Afghan Refugee Crisis: Why Merkel Closed Her Open Border

The Syrian refugee crisis in 2015 ignited a bitter rivalry between Germany's Angela Merkel and Austria's Sebastian Kurz. Merkel was in favor of a "culture of welcome," while Kurz argued for border protection. But with the current Afghan refugee crisis, the German leader is shifting course.

Angela Merkel leaving the German Bundestag in Berlin, September 2021

Klaus Geiger and Christoph B. Schiltz


BERLIN — Six years ago, the now outgoing German Chancellor,Angela Merkel argued that borders cannot be divided by walls. That was on Oct. 26, 2015. Her future Austrian counterpart, Sebastian Kurz, disagreed. "It's simply not true to claim that it doesn't work," he said in an Austrian radio interview. "The question is whether we want to do it or not."

It was the first time the Austrian chancellor, at that time foreign minister, had openly contradicted Merkel. Kurz went on to say that it was "hypocritical" to give Turkey money for border protection and "at the same time make grand statements about humanity." He said Merkel should "be honest" about her stance.

Here was a 29-year-old politician openly accusing the most powerful national leader in Europe of hypocrisy and dishonesty. It was the start of a long-running battle that centered on different views about what the values of a conservative party should be. A battle that is suddenly heating up again.

In the past it was Syria. Now it's Afghanistan.

Last week, Sebastian Kurz made what will probably be his last visit to the departing German chancellor. The subject of their discussions was once again how to deal with refugees. In the past it was Syria. Now it's Afghanistan.

"Austria has taken on more than its fair share of Afghan refugees," said Kurz as he stood next to Merkel in Berlin. "Relative to our population, we have the fourth largest Afghan community in the world."

A quiet convergence

Kurz is not playing politics with the German chancellor. His view on accepting refugees from Afghanistan is well known. For weeks now, every time Kurz has stood before a microphone, he has said the same thing: no Afghan refugees in Austria, or in Europe, whether they arrive there themselves or are taken as part of a quota. He has argued for helping refugees within Afghanistan or its neighboring countries, and sending any refugees who arrive in Europe back to the region.

In his interview in October 2015, he was already arguing for a system "where asylum seekers can make their applications in their country of origin or countries they are passing through, outside of the European Union."

His stance has been unwavering. Instead, it's Angela Merkel who has been edging gradually closer to Kurz's position. While in 2015 and 2016 she consistently argued for "solidarity" in accepting quotas of refugees in Europe. Now Merkel is speaking about deportation and protecting the EU's borders.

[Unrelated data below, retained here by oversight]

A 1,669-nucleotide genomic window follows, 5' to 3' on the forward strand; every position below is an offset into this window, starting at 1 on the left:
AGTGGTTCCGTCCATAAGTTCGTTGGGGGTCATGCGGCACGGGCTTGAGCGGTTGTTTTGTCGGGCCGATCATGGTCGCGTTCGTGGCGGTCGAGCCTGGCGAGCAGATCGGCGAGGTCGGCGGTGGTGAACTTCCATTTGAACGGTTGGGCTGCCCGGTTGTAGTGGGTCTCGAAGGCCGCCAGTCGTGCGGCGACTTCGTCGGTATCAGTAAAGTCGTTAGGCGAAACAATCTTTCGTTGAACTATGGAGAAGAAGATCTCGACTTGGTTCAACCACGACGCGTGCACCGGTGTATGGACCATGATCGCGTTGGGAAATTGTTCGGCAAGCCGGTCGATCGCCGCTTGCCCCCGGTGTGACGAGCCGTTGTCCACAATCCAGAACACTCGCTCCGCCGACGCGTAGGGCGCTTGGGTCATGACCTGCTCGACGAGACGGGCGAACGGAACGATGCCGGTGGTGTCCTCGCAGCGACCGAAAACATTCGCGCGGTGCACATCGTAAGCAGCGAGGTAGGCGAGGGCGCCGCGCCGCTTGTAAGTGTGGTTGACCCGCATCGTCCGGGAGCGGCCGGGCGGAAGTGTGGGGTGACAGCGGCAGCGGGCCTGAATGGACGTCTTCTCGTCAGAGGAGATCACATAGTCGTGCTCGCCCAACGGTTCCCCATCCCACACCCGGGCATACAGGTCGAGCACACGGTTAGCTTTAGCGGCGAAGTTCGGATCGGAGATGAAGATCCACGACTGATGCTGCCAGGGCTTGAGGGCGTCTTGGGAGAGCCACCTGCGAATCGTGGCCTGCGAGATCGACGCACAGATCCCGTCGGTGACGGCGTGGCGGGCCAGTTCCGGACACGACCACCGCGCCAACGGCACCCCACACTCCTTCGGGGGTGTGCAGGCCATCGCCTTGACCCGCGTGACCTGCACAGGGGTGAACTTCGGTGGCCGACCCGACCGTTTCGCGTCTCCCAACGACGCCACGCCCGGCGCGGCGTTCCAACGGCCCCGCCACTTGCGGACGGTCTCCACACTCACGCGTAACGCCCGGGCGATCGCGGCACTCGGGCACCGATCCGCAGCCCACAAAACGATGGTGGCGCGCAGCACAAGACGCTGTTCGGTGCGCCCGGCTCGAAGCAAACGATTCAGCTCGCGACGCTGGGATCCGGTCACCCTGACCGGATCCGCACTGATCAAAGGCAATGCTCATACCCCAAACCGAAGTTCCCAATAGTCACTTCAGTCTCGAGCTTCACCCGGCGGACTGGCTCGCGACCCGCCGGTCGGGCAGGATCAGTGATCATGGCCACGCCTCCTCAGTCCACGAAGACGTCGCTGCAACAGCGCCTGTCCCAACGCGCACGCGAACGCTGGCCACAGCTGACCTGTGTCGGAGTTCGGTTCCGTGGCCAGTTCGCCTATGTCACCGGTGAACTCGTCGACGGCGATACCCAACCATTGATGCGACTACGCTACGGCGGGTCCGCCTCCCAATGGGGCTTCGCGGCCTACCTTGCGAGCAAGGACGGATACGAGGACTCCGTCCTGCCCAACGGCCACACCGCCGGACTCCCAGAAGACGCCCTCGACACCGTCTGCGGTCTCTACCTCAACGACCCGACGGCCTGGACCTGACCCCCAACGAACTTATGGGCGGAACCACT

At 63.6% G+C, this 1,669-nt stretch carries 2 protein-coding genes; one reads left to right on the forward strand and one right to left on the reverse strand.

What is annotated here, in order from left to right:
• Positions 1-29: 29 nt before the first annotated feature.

The two politicians, who also clashed during the Syrian refugee crisis, now seem to be aligned. Merkel is not contradicting Kurz at all. Like him, she says that the EU should provide funds to help people stay in Afghanistan — that they need to look after the 550,000 or so internally displaced people within Afghanistan and protect them from a possible famine. Meanwhile, conversations with neighboring countries about accepting refugees are ongoing.

People evacuated from Afghanistan waiting in a hangar at Ramstein Air Base in Germany — Photo: Uwe Anspach/dpa/ZUMA Press

Merkel is employing two strategies: First, she is narrowing down the question. For the moment she has said that she is focusing on the "10,000 to 40,000" local staff, although UN High Commissioner for Refugees Filippo Grandi has said that the internally displaced persons in Afghanistan are the biggest problem.

Second, Merkel is playing for time when it comes to the refugees who want to travel to Europe. "We have not yet reached a decision" about quotas for the resettlement of those entitled to protection in Europe, she says. "We will only be able to answer that question when we see how many people leave Afghanistan." That will depend on conditions under the Taliban.

The EU is struggling to establish a joint asylum policy — resettlement will be decided at national level.

The resettlement question has already sparked conflict within the EU. The European Commission has asked member states to declare by mid-September how many refugees they can accept — not only Afghans, but generally. In total, all member countries only promised 30,000 places for 2020 and 2021. Luxembourg's foreign minister, Jean Asselborn, was the first European politician to name a special figure for Afghans, saying the EU should accept 40,000 to 50,000 people.

German Federal Minister of the Interior Horst Seehofer (CSU) was quick to reject Asselborn's proposal. "Luxembourg takes on very few refugees, and it should consider the interests of those countries that accept the bulk of refugees a little more closely," he said. The EU is currently struggling to establish a joint asylum policy — resettlement numbers will be decided at national level.

Mum's the word

Since Kurz first came to power in 2017, Austria has no longer taken part in resettlement programs. Greece and Slovenia have announced that they will not accept any Afghans. Countries such as the Netherlands, Luxembourg, Italy, Portugal and Spain, however, have said they will take a quota, although as yet no one has named a concrete figure.

Then there are those who make their own way by land to Europe. During the Syrian refugee crisis, Germany accepted more than a million people who arrived this way. But although these people were at the heart of Angela Merkel's culture of welcome six years ago, she is now remaining silent about them.

Turkey is building a wall along its border with Iran, in order to keep Afghans out. Greece is building a wall on its land border with Turkey and returning migrants it picks up on the water to Turkey, although that is against EU law. And so far, Angela Merkel is saying nothing.

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A tribute to the 30,000 Iranian political prisoners murdered in Iran in 1988

Anne-Sophie Goninet, Hannah Steinkopf-Frank and Bertrand Hauger

👋 Laba diena!*